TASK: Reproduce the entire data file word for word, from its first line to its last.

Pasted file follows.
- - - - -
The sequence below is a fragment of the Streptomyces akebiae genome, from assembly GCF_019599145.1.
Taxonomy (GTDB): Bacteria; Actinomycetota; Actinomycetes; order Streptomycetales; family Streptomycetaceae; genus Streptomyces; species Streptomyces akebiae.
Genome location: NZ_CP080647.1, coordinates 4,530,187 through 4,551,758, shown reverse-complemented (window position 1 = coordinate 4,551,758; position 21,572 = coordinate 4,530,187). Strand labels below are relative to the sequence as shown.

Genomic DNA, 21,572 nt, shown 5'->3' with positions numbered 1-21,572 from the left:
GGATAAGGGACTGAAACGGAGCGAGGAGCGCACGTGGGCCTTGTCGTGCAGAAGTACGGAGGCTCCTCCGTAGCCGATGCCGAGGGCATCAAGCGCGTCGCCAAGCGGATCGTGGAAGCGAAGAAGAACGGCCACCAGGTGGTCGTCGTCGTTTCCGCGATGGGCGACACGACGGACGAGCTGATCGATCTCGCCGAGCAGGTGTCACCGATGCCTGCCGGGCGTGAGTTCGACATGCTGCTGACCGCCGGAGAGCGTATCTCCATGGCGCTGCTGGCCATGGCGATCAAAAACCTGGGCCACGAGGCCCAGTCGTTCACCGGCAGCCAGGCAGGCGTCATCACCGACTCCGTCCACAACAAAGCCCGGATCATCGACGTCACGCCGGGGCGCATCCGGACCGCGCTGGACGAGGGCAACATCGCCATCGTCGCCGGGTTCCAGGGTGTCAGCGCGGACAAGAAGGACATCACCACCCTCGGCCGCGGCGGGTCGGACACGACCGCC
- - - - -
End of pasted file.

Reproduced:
The sequence below is a fragment of the Streptomyces akebiae genome, from assembly GCF_019599145.1.
Taxonomy (GTDB): Bacteria; Actinomycetota; Actinomycetes; order Streptomycetales; family Streptomycetaceae; genus Streptomyces; species Streptomyces akebiae.
Genome location: NZ_CP080647.1, coordinates 4,530,187 through 4,551,758, shown reverse-complemented (window position 1 = coordinate 4,551,758; position 21,572 = coordinate 4,530,187). Strand labels below are relative to the sequence as shown.

Genomic DNA, 21,572 nt, shown 5'->3' with positions numbered 1-21,572 from the left:
GGATAAGGGACTGAAACGGAGCGAGGAGCGCACGTGGGCCTTGTCGTGCAGAAGTACGGAGGCTCCTCCGTAGCCGATGCCGAGGGCATCAAGCGCGTCGCCAAGCGGATCGTGGAAGCGAAGAAGAACGGCCACCAGGTGGTCGTCGTCGTTTCCGCGATGGGCGACACGACGGACGAGCTGATCGATCTCGCCGAGCAGGTGTCACCGATGCCTGCCGGGCGTGAGTTCGACATGCTGCTGACCGCCGGAGAGCGTATCTCCATGGCGCTGCTGGCCATGGCGATCAAAAACCTGGGCCACGAGGCCCAGTCGTTCACCGGCAGCCAGGCAGGCGTCATCACCGACTCCGTCCACAACAAAGCCCGGATCATCGACGTCACGCCGGGGCGCATCCGGACCGCGCTGGACGAGGGCAACATCGCCATCGTCGCCGGGTTCCAGGGTGTCAGCGCGGACAAGAAGGACATCACCACCCTCGGCCGCGGCGGGTCGGACACGACCGCC